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Farming Brothers Takes Out BFEA Horizons Region

1 January 2007

Farming Brothers Takes Out BFEA Horizons Region

Brothers Hew and Roger Dalrymple are the Supreme Winners of this year’s Ballance Farm Environment Awards for the Horizons region.

The Dalrymples run Waitatapia Station, a large scale arable and drystock farm near Bulls. Situated near the coast, the operation spans 2610ha (2333ha freehold) split into five separate blocks. About 1500ha are in pasture, with 652ha in cropping and 400ha in forestry. The balance comprises lakes, swamps and laneways.

Ballance Farm Environment Award judges say the Dalrymple’s diverse farming operation is now achieving levels of production well ahead of average for soil types and locality.

“We believe their scale, level of innovation and production results are outstanding,” says the judging panel report.

The judges also praised the Dalrymple’s positive and passionate attitudes towards farming and the environment, and noted their excellent understanding of the limitations and potential of various soil types on the farm.

The extreme vulnerability to soil erosion in their area has always provided motivation to tread lightly and seek better systems on Waitatapia, and while Roger and Hew are recognised innovators when it comes to successfully operating in a fragile environment, they say this approach has been used for three generations before them.

During their tenure, Hew and Roger have increased the area planted in pines ten-fold, in recognition of the multi-faceted benefits forestry offers their farming enterprise.

Apart from the obvious advantages of sandy soil stabilisation, shade and shelter, they are aware the presence of the pines has for years ensured “there’s always been a little bit of income available when times are tough”.

Hew and Roger Dalrymple took over from their father John in the mid ‘80s. John Dalrymple’s input is still valued but nowadays it’s the partnership of the brothers that drives the farm.

Hew takes care of the forestry and arable side of the business and Roger’s the livestock man.

“In the beginning, we just headed in those directions,” says Hew. “A lot of people say they haven’t seen anything better as far as a family working together goes, and we’re pretty happy.”

A key factor, they believe, is that they keep their day-to-day operations separate, “though financially, everything goes into one pot”.

And they are working closely together on the future of their family’s legacy. Hew has one son and Roger has three daughters. The focus of the brothers in their succession planning is tied to expanding their business beyond the farm gate to allow a split that they believe will eventually be inevitable “though not while we’re running things, we’re pretty happy how we are”.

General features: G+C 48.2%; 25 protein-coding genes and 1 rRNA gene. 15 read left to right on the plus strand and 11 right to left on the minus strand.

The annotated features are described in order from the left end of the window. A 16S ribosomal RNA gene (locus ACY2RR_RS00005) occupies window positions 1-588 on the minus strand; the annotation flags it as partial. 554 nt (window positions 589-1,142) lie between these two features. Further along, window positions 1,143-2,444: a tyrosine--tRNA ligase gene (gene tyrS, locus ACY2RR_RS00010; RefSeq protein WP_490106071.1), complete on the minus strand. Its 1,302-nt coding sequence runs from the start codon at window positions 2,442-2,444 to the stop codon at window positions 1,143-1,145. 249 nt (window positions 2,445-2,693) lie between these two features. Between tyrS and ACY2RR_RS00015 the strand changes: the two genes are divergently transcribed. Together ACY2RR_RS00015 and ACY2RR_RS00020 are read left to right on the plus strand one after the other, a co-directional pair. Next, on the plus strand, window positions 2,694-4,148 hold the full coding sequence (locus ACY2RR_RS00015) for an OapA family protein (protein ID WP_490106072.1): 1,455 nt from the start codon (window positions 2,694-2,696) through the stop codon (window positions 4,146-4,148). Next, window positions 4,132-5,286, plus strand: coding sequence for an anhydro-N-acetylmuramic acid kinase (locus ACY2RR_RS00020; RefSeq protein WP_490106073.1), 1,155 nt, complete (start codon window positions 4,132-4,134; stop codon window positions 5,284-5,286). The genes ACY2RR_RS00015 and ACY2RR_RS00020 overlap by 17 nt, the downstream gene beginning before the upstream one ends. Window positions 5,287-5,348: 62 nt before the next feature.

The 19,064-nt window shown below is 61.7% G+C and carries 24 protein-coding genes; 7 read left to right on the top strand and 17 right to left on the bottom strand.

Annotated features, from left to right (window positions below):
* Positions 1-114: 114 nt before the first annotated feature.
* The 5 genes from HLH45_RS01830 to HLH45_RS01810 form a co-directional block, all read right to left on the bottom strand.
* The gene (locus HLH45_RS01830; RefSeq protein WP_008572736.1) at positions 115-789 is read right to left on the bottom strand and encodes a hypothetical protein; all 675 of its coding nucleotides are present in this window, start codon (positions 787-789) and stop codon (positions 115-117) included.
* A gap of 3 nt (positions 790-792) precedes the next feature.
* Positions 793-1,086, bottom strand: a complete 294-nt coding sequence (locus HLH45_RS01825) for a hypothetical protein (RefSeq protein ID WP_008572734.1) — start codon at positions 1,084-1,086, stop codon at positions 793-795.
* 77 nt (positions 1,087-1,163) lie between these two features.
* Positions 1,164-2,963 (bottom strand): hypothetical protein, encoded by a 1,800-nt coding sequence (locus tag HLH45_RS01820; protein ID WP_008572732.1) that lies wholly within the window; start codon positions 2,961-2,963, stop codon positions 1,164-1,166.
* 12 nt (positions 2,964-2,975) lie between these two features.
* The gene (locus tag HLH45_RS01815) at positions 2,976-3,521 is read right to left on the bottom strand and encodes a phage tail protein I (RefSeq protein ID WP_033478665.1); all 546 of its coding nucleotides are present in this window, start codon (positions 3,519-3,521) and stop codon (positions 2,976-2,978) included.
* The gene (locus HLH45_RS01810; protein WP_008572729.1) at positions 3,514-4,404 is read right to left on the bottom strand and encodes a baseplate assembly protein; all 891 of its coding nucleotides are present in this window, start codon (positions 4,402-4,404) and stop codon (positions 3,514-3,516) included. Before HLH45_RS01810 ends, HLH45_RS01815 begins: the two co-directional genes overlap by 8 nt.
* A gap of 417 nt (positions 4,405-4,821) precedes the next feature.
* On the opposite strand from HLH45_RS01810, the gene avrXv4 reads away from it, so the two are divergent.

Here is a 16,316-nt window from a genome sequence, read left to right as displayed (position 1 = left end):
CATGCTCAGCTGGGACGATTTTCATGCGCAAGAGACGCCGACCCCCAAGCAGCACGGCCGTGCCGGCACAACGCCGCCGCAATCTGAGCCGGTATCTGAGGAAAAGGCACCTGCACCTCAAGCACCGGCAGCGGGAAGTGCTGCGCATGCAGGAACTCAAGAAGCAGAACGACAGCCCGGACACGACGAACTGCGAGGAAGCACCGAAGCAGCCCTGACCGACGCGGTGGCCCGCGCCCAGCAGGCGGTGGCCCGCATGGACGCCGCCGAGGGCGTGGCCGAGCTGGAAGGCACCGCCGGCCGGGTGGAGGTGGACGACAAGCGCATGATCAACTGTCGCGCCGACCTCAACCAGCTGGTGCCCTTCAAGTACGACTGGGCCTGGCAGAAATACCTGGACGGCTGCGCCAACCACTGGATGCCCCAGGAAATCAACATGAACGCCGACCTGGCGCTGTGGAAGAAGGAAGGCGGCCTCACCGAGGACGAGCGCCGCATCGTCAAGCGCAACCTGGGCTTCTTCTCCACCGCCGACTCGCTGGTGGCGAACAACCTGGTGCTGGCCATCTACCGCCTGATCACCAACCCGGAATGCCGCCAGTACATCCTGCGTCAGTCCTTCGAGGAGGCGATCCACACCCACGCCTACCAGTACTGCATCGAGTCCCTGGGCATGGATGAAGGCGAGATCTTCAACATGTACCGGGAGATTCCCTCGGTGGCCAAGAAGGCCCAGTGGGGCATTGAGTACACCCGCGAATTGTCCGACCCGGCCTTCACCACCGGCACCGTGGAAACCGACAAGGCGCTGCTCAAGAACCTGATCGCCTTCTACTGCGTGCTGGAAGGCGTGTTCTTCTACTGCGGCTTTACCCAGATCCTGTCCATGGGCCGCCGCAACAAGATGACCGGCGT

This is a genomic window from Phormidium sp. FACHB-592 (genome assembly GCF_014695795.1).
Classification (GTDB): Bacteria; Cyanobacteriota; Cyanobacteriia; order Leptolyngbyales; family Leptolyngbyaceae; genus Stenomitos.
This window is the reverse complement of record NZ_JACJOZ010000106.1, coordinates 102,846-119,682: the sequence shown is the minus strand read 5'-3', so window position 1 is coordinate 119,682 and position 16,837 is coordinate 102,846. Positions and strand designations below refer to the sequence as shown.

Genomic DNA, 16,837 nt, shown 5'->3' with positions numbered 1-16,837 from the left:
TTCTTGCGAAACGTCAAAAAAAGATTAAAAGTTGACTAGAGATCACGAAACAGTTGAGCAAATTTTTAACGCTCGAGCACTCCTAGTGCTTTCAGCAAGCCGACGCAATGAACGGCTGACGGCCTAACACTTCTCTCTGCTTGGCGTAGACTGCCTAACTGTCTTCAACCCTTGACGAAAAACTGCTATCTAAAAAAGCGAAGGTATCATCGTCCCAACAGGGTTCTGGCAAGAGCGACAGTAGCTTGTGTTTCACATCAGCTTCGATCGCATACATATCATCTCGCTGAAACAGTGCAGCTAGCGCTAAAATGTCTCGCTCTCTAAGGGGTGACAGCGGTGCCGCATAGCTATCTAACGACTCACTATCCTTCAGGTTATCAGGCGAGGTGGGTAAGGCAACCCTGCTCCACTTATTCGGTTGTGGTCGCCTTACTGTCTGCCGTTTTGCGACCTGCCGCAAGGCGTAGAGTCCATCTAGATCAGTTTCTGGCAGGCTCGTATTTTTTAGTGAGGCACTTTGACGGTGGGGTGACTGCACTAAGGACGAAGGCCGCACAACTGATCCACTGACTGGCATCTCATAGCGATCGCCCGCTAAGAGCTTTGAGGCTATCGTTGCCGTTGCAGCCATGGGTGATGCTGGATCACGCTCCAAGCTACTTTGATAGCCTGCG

They “hugely” appreciate the help their parents gave them to remain on the family land but point out they are also indebted to their two sisters who were “realistic, early on” about what it was going to take for Waitatapia to stay in Dalrymple care. No till drilling, or direct drilling, is standard at Waitatapia because these techniques protect the fragile soils. “But getting the basic stuff right is just as important,” he says. “It’s just that we have had to be pretty smart with our technology because of our fragile environment.”

The Dalrymple’s have a unique arrangement with a nearby large scale poultry operator. In return for feed maize grown on their farm they receive chicken manure. The application of the manure needs to be carefully managed and nutrient levels monitored, says Hew. “But it’s definitely giving the sandy soil more backbone. We’ve got more worms, more grass.”

Lambs thrive on tetraploid annual grasses direct drilled into paddocks once the main crops of squash and maize are harvested, and organic matter is turned over back into the soil.

Six full-time staff are employed at Waitatapia. The award judges noted the low staff turnover and the enthusiasm and input of staff members.

“Staff members are a critical part of our operation,” says Hew. “Being so large, we can’t do it all ourselves.”

A field day will be held on their Dalrymple Road farm in May.

The full list of winners from this year’s Awards is

Supreme Award, Hill Laboratories Harvest Award: Hew and Roger Dalrymple, “Waitatapia Station”, Bulls.

Gallagher Innovation Award: Hew and Roger Dalrymple, “Waitatapia Station”, Bulls.

PGG Wrightson Habitat Improvement Award Rodney and Colleen O'Neill, “Ohorea Station” (owned by Atihau-Whanganui Incorporation), Wanganui.

PPCS Livestock Farm Award: Rodney and Colleen O'Neill, “Ohorea Station” (owned by Atihau-Whanganui Incorporation), Wanganui.

Ballance Nutrient Management Award: Jeff and Janice Williams, Palmerston North.

LIC Dairy Farm Award: Jeff and Janice Williams, Palmerston North.

Horizons Regional Council Award (for the integration of trees on-farm for the benefit of the environment): The Gorringe Family Partnership, “Manston”, Kawhatau Valley, Mangaweka.